With different ratios of mismatch between the periods and angles of the ON- and OFF- grids, different orientation maps are generated. In the limit of highly mismatched maps, no orientation columns are generated, yet cells still have orientation selectivity, and the authors propose this could explain the lack of orientation columns in rodents.

I think that the hexagonal bias finding is rock solid. However, the authors have not explicitly shown that their model accounts well for pinwheels, point discontinuities in the orientation map, so I’m a little skeptical about the Moiré hypothesis.

If you look at figure above, you will notice that as you go around the orientation discontinuities caused by the Moiré pattern orientation selectivity shifts by a full 360 degrees; you might call this a spin 1 pinwheel. This is shown below, at the left: notice that for every color there is the same color on the opposite side of the centerpoint (for example, red at the top and the bottom). Classic pinwheels (below, right) have 1/2 spin, however; you might dub them Fermi wheels. Only in Supplementary Figure 4 do the authors show that with noise in the hexagonal grid, Fermi wheels are generated. This does make me weary, however, that the presence of spin-1/2 pinwheels is sensitive to noise levels, the assumed size of the integration pool, and smoothing parameters.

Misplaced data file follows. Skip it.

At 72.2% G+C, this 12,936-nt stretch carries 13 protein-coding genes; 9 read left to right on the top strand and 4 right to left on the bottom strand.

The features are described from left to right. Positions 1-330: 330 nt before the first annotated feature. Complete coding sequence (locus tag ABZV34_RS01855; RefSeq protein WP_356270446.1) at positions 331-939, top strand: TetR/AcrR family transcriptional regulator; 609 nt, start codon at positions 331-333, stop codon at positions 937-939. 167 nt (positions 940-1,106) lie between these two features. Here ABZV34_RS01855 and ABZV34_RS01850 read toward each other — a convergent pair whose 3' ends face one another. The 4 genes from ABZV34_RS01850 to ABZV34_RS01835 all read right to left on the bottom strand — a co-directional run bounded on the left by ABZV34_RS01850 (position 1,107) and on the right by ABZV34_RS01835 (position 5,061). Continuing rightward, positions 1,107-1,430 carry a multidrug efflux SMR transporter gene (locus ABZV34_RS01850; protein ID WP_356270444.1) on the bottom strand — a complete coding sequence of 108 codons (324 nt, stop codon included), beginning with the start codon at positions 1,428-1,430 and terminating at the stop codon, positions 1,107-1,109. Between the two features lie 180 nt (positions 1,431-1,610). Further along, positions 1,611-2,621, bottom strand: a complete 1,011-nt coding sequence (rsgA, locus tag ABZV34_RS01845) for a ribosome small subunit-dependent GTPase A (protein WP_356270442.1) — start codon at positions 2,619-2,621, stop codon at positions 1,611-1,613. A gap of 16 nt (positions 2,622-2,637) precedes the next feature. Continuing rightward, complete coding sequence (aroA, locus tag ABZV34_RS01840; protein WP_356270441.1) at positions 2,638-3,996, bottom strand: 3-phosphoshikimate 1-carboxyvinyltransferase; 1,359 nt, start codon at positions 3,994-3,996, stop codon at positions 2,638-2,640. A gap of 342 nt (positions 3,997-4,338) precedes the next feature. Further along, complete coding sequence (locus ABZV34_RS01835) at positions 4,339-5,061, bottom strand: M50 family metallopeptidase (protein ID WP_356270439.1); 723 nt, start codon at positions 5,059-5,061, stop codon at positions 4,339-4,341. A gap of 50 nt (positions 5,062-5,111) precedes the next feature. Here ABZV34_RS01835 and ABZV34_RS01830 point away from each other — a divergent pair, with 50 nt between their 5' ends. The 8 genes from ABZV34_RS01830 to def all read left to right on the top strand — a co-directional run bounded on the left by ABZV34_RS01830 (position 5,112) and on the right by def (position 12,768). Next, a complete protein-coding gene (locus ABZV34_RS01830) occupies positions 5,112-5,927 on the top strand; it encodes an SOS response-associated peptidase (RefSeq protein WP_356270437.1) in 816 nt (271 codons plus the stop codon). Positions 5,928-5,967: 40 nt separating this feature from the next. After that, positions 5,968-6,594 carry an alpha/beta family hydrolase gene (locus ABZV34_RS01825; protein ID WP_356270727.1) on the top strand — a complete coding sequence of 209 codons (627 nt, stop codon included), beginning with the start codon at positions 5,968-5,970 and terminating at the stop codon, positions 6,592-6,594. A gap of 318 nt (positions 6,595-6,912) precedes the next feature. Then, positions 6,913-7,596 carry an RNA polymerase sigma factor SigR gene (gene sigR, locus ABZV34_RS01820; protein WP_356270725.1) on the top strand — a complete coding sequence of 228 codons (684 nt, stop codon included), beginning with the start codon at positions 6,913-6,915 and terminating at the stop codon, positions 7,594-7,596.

More generally, the Moiré interference hypothesis implies that the orientation map has a very particular topological structure, of which the hexagonal tiling pattern is only one aspect. In the noiseless case, at least, it seems that the pinwheels should be all of the same sign; that is, starting from the top of the pinwheel, and going around in the counterclockwise direction, the shift in orientation selectivity should be positive (counterclockwise) for all pinwheels, or negative (clockwise) for all pinwheels, but it can’t be mixed for a given orientation map.

My second comment regards a finding from Gilbert that the orientation map and the retinotopic maps are correlated with each other in a particular way. Namely, they found, as shown below, that around pinwheels, not only does orientation shift rapidly, but the retinotopic maps shift rapidly as well. The authors of the current study have assumed smooth retinotopy, and it’s not clear how well the map structure implied by the Moiré hypothesis should be conserved in the presence of retinotopic faults.